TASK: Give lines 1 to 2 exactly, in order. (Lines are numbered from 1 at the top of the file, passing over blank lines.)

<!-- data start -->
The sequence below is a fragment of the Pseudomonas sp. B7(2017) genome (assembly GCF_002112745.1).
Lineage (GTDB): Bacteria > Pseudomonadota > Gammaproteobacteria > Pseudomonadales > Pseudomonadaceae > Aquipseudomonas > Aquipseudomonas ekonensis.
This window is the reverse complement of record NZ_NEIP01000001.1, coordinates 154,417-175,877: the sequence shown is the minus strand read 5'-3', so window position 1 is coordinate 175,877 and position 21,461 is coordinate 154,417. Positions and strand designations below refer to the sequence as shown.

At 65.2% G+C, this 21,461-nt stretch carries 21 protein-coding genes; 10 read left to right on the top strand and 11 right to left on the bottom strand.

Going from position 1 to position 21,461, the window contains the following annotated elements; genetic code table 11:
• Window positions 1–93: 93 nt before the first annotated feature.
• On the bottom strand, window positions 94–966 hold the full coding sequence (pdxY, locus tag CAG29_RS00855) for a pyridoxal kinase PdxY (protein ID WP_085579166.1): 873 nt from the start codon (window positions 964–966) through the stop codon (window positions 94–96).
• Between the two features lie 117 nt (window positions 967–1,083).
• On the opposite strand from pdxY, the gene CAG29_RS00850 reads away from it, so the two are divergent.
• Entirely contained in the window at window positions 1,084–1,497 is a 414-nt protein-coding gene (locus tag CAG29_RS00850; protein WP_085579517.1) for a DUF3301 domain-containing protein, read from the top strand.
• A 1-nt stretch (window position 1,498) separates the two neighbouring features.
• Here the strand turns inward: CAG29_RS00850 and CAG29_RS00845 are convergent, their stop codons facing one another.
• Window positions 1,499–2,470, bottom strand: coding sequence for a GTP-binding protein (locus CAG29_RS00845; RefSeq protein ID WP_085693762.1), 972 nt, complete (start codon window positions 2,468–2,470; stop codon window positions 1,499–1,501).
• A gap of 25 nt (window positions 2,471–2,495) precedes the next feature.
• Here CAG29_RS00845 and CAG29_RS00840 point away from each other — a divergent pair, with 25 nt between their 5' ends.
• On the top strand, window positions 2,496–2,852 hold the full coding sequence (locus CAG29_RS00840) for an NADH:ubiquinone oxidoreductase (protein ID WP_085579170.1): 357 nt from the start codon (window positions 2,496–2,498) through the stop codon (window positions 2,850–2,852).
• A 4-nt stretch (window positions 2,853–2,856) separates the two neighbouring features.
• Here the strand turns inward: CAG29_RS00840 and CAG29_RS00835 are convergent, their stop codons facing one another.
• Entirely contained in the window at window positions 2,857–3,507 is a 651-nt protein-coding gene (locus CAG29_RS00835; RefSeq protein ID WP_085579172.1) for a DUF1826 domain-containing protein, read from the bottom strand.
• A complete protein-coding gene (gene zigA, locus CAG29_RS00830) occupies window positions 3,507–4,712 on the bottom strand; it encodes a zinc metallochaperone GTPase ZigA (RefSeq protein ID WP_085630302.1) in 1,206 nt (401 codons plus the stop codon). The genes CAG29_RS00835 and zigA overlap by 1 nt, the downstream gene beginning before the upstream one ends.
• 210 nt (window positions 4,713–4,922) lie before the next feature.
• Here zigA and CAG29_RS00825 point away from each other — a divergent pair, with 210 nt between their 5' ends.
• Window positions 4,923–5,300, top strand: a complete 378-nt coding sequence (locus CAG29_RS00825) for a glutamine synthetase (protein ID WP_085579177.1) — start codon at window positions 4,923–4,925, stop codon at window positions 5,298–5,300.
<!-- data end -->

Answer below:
The sequence below is a fragment of the Pseudomonas sp. B7(2017) genome (assembly GCF_002112745.1).
Lineage (GTDB): Bacteria > Pseudomonadota > Gammaproteobacteria > Pseudomonadales > Pseudomonadaceae > Aquipseudomonas > Aquipseudomonas ekonensis.